It would appear that reaction time gives us an indication of system integrity, a hypothetical construct which determines physical health and is associated with having a sharp and alert mind. Just in case you were considering it, it is not possible to improve simple reaction time by continual practice. Ian Deary tried it by doing the test every morning for about three months, and found that such improvements as were possible were achieved on the second day, and with absolutely nothing thereafter.

So, if you are lying on a  beach, there is no need to practice fast reactions, but you might consider not smoking and drinking and eating so much, once the holiday is over.

Thursday, 24 July 2014

We need to talk about intelligence

 

Prof. Dr. Stefan Schweinsteiger’s essay on the catastrophic demise of German higher education has quickly drawn an appreciative audience of 700 readers and prompted several emails which have been sent to me directly. Here is a conversation between Schweinsteiger and Messi, a university student.

Schweinsteiger

I am starting to believe that it is urgent that we spend time thinking how to deal with individual differences rather than just resisting the conclusion that they exist at all. It upsets me very much that German education is so adamantly against testing. Putting our heads in the sand gives us all a "good conscience" of the condescending sort, but makes the real underlying problem worse. My environment has always made me believe that it's all nurture and that even thinking about genetics is a very
slippery slope. My personal interest in this debate is completely independent of why people are more or less intelligent. I just want individual students' actual performance to be recorded (by real diagnostic exams, for instance) and correlated with their grade, degree, and resulting intellectual standing. And not just gender, or race, "migratory background" as they call it Germany. So my beef with the German education policy is that there is no form of quality control, not for the student, and not for the universities.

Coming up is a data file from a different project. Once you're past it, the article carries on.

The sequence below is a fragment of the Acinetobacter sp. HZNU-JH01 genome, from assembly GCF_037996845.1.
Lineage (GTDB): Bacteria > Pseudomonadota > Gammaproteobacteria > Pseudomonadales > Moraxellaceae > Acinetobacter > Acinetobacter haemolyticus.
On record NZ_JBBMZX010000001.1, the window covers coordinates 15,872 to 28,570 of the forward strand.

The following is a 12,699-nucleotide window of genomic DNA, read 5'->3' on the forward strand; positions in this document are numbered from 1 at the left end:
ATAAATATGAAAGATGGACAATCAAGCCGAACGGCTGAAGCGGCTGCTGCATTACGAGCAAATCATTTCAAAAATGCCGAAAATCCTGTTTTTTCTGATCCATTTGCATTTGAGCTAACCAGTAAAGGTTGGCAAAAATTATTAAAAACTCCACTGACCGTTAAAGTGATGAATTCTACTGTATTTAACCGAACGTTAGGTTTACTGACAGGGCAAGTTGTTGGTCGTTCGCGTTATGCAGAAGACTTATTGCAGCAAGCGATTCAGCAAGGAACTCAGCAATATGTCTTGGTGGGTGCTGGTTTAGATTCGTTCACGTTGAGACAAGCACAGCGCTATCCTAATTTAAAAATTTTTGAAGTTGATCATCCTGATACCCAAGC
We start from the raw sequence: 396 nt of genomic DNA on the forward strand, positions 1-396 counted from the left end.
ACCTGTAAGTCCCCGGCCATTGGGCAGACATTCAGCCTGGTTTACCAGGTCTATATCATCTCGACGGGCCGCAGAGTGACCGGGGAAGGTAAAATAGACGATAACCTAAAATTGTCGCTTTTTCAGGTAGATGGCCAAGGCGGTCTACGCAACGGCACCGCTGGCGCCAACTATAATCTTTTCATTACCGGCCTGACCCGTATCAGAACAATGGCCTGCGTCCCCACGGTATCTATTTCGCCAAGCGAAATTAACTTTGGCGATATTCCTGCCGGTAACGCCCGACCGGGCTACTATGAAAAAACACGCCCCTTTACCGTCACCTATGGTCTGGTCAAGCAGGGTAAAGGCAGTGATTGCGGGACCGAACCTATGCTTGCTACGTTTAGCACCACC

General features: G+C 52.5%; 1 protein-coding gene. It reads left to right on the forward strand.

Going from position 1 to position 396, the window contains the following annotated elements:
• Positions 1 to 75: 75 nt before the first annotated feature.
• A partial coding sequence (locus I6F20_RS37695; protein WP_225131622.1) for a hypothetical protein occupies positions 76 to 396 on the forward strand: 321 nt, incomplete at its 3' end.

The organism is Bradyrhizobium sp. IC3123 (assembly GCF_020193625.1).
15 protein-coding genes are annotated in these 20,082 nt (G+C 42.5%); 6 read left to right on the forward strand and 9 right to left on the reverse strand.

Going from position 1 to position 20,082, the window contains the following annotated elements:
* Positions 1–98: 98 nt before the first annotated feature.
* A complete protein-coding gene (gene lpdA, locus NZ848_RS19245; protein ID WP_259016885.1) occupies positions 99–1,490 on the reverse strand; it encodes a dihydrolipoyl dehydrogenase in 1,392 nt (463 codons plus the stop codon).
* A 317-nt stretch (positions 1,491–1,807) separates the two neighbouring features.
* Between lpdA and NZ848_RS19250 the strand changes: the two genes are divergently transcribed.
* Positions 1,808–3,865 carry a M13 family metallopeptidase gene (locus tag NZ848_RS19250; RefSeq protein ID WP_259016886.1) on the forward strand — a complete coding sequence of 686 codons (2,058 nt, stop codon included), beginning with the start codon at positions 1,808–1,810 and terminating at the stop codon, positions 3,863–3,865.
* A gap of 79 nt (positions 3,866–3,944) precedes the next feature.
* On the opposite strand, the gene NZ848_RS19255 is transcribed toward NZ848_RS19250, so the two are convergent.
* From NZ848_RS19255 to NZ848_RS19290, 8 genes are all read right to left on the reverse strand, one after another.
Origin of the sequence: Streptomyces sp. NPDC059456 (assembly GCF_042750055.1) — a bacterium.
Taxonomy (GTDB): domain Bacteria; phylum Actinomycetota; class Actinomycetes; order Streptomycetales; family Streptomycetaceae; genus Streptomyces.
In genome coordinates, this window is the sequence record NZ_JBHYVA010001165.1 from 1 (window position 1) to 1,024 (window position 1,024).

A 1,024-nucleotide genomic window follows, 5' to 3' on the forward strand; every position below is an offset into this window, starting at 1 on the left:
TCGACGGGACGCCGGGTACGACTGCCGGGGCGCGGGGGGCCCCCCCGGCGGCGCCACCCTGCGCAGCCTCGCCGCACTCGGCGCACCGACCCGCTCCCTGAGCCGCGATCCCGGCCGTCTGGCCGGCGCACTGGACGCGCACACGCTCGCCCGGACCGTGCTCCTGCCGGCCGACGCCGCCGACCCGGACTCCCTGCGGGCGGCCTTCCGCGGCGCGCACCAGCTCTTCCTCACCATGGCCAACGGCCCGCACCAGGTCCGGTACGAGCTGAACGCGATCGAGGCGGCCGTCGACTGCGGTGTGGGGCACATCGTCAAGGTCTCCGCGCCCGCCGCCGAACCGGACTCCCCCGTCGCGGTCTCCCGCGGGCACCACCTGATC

Messi

Differences in personality and cognitive ability will cause difficulties even if they are not genetic in origin. Imagine a virus that has infected everyone, but due to chance affects some more than others, and has the effect of lowering IQ to varying degrees. Imagine that we have absolutely no hope of curing the virus by modern medical methods, and that it seems extremely unlikely that a cure would ever by found.
This situation would in fact come close to resembling the present state of the affairs. A key difference, of course, is that my virus is random in its effects, so racial & class differences in intelligence would not exist, but that apart from that my scenario would produce the same normal distribution of ability that we see today. You would still face the same problems produced by cognitive inequality that we do. In the real world these are unfortunately compounded by ethnocentrism & group differences in personality, as if the problems of cognitive inequality were not severe enough.